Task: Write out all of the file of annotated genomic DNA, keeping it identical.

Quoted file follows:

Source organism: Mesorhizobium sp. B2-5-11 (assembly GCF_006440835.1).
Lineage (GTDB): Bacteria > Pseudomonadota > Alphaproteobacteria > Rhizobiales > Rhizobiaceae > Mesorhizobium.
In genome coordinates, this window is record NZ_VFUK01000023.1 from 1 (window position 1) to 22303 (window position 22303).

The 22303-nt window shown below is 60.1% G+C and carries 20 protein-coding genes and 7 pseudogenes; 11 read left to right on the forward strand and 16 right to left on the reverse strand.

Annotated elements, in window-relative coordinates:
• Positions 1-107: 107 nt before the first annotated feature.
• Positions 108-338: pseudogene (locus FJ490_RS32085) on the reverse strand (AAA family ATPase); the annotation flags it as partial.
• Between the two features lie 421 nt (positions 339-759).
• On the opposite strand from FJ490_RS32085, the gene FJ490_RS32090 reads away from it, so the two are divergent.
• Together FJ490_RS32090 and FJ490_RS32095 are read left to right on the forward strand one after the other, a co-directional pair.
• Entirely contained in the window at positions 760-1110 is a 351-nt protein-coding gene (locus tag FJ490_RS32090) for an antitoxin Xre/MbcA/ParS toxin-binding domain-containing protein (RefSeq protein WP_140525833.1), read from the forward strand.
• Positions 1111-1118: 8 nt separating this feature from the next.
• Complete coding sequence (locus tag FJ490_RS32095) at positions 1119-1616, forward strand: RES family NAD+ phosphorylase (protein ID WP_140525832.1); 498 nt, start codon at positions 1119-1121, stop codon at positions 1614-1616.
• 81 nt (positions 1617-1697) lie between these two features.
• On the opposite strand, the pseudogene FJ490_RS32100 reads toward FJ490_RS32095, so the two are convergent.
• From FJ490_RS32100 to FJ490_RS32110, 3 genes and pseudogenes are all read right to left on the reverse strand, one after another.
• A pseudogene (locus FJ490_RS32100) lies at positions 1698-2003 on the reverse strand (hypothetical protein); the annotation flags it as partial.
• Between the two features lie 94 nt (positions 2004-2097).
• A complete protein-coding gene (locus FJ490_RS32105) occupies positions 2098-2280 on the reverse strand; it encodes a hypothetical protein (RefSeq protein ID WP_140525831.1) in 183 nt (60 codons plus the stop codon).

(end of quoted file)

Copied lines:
Source organism: Mesorhizobium sp. B2-5-11 (assembly GCF_006440835.1).
Lineage (GTDB): Bacteria > Pseudomonadota > Alphaproteobacteria > Rhizobiales > Rhizobiaceae > Mesorhizobium.
In genome coordinates, this window is record NZ_VFUK01000023.1 from 1 (window position 1) to 22303 (window position 22303).

The 22303-nt window shown below is 60.1% G+C and carries 20 protein-coding genes and 7 pseudogenes; 11 read left to right on the forward strand and 16 right to left on the reverse strand.

Annotated elements, in window-relative coordinates:
• Positions 1-107: 107 nt before the first annotated feature.
• Positions 108-338: pseudogene (locus FJ490_RS32085) on the reverse strand (AAA family ATPase); the annotation flags it as partial.
• Between the two features lie 421 nt (positions 339-759).
• On the opposite strand from FJ490_RS32085, the gene FJ490_RS32090 reads away from it, so the two are divergent.
• Together FJ490_RS32090 and FJ490_RS32095 are read left to right on the forward strand one after the other, a co-directional pair.
• Entirely contained in the window at positions 760-1110 is a 351-nt protein-coding gene (locus tag FJ490_RS32090) for an antitoxin Xre/MbcA/ParS toxin-binding domain-containing protein (RefSeq protein WP_140525833.1), read from the forward strand.
• Positions 1111-1118: 8 nt separating this feature from the next.
• Complete coding sequence (locus tag FJ490_RS32095) at positions 1119-1616, forward strand: RES family NAD+ phosphorylase (protein ID WP_140525832.1); 498 nt, start codon at positions 1119-1121, stop codon at positions 1614-1616.
• 81 nt (positions 1617-1697) lie between these two features.
• On the opposite strand, the pseudogene FJ490_RS32100 reads toward FJ490_RS32095, so the two are convergent.
• From FJ490_RS32100 to FJ490_RS32110, 3 genes and pseudogenes are all read right to left on the reverse strand, one after another.
• A pseudogene (locus FJ490_RS32100) lies at positions 1698-2003 on the reverse strand (hypothetical protein); the annotation flags it as partial.
• Between the two features lie 94 nt (positions 2004-2097).
• A complete protein-coding gene (locus FJ490_RS32105) occupies positions 2098-2280 on the reverse strand; it encodes a hypothetical protein (RefSeq protein ID WP_140525831.1) in 183 nt (60 codons plus the stop codon).